From Kentucky to Virginia, the fast-moving June 29 storm created outages at 911 emergency call centers.
But as the FCC pursues the causes and effects of those problems, it was the massive and still-unexplained outages in Northern Virginia that drew specific comments Thursday from FCC commissioners who underscored the importance of 911 during events as expansive as a terrorist attack and as personal as a heart attack.
At an FCC public hearing, commissioner Robert M. McDowell said the storm was “no doubt a trying time,” but it also may have exposed “fundamental weaknesses” in a system of heightened importance for the Capital area, with its risk of attack. “Having hardened and reliable 911 systems is crucial,” he said.
Chairman Julius Genachowski recounted an emergency call for a heart attack victim in Prince William County, where the 911 center lost service. The caller got a busy signal but was able to find a non-emergency line and get the victim help.
“That can’t be the way it works,” Genachowski said.
FCC officials will contact 911 emergency call centers in areas hit hard by the June 29 storm to determine whether problems with incoming calls and information on callers’ locations extended beyond the significant issues already known.
David Turetsky, head of the FCC’s Public Safety and Homeland Security Bureau, outlined the broadening review to the five FCC commissioners at their monthly public meeting. The session did not include statements from phone companies or public safety officials, although FCC staff members have begun contacting them and reviewing outage reports.
The FCC also is seeking public comments as it digs deeper into the 911 breakdowns, which it said apparently were “isolated” in Ohio, Kentucky, Indiana and Pennsylvania but “systemic” in West Virginia and Northern Virginia.
Verizon, the carrier for the Northern Virginia 911 centers that experienced outages, continues to investigate the problems.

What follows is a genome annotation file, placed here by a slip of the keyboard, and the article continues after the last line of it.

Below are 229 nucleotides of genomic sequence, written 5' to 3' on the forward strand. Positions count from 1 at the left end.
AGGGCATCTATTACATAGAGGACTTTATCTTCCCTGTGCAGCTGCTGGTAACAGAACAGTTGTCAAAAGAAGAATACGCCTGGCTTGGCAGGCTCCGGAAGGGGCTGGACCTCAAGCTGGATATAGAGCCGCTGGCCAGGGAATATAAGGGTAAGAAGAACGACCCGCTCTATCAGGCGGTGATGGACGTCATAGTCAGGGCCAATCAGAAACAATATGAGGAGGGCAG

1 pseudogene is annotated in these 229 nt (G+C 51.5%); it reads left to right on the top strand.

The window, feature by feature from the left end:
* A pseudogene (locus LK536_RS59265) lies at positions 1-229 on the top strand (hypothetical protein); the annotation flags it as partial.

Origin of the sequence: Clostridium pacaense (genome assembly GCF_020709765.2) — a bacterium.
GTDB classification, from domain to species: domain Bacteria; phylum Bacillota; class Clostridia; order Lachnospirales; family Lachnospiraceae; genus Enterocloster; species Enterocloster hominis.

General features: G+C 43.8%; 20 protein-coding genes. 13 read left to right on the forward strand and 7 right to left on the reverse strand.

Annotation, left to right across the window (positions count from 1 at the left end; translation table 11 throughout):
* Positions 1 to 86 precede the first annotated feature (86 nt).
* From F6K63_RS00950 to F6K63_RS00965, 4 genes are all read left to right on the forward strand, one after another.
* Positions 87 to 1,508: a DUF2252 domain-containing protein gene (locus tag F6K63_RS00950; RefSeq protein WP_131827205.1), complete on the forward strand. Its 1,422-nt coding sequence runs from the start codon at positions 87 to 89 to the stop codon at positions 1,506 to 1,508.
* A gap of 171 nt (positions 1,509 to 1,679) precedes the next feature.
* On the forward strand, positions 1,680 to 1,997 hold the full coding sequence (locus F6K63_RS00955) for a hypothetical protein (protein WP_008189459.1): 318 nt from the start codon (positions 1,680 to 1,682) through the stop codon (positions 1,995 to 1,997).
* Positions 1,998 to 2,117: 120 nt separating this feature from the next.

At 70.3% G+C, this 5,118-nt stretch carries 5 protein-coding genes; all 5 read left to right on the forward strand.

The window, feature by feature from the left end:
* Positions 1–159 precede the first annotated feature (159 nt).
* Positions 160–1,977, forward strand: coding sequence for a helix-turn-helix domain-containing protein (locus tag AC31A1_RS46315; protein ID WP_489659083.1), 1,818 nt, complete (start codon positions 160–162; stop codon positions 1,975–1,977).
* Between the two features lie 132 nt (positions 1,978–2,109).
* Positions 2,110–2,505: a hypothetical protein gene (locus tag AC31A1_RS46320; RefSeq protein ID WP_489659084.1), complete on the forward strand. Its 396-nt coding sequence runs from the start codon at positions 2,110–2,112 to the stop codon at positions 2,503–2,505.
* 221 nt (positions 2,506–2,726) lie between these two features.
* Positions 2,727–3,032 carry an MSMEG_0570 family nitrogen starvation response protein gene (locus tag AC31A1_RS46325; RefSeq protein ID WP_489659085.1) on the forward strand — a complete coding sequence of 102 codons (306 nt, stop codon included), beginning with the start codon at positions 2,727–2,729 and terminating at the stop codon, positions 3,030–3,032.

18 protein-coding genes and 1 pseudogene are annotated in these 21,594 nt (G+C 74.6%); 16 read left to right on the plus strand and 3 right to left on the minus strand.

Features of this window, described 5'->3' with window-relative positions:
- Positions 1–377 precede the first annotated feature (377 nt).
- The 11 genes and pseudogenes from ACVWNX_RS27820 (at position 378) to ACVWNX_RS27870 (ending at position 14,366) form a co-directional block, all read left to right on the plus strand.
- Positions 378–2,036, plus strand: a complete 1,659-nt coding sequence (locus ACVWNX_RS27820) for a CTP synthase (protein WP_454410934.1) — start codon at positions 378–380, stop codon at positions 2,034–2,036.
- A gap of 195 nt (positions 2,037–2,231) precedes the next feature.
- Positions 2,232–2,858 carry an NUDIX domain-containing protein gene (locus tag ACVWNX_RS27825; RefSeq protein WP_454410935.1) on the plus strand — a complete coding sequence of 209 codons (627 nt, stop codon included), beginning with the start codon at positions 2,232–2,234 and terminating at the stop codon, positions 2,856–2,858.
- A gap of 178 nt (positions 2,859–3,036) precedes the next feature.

A nonworking backup generator at a company site in Arlington contributed to the outages, as did a power loss at a Verizon office in Fairfax, company spokesman Harry Mitchell said.
Verizon and local public safety officials have disagreed about the extent and duration of the 911 failures. Verizon has said outages lasted through June 30 in an area that would include 1.5 million people in Fairfax and Prince William counties and Manassas and Manassas Park.
But local 911 officials said it was July 3 before callers’ phone numbers and addresses reliably showed up in Arlington, parts of Alexandria and other areas of the region. That would increase the affected population to 2.3 million.
FCC Commissioner Jessica Rosenworcel said she visited the Fairfax 911 center this week and was told about the “eerie quiet in the aftermath of the storms, as the calls into 911 quickly and implausibly ceased.”
Emergency officials beyond the Washington region commended the FCC review as a way to raise issues that could help prevent future outages, said Terry Hall, incoming president of the Association of Public-Safety Communications Officials.
“This is the event of the day, if you will, and very front-burner,” said Hall.
But he also said “it’s three and nearly four weeks after the storm and the  outages and yet we still don’t have a root cause. . . .That’s a problem in itself.”